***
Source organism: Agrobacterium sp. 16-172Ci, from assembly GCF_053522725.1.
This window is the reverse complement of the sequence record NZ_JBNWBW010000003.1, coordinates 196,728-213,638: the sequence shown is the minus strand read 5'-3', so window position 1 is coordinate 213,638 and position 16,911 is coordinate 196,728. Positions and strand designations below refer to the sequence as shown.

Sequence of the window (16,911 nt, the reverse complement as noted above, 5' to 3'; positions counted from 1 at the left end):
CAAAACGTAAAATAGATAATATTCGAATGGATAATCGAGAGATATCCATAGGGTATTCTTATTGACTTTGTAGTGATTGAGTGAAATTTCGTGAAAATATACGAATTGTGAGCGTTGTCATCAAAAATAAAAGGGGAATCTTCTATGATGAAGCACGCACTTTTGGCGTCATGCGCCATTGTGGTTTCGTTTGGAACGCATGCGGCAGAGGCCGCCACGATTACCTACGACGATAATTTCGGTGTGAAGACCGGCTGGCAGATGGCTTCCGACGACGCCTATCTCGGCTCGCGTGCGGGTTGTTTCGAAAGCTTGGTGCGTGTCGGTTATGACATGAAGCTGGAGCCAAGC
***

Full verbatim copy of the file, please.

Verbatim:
Source organism: Agrobacterium sp. 16-172Ci, from assembly GCF_053522725.1.
This window is the reverse complement of the sequence record NZ_JBNWBW010000003.1, coordinates 196,728-213,638: the sequence shown is the minus strand read 5'-3', so window position 1 is coordinate 213,638 and position 16,911 is coordinate 196,728. Positions and strand designations below refer to the sequence as shown.

Sequence of the window (16,911 nt, the reverse complement as noted above, 5' to 3'; positions counted from 1 at the left end):
CAAAACGTAAAATAGATAATATTCGAATGGATAATCGAGAGATATCCATAGGGTATTCTTATTGACTTTGTAGTGATTGAGTGAAATTTCGTGAAAATATACGAATTGTGAGCGTTGTCATCAAAAATAAAAGGGGAATCTTCTATGATGAAGCACGCACTTTTGGCGTCATGCGCCATTGTGGTTTCGTTTGGAACGCATGCGGCAGAGGCCGCCACGATTACCTACGACGATAATTTCGGTGTGAAGACCGGCTGGCAGATGGCTTCCGACGACGCCTATCTCGGCTCGCGTGCGGGTTGTTTCGAAAGCTTGGTGCGTGTCGGTTATGACATGAAGCTGGAGCCAAGC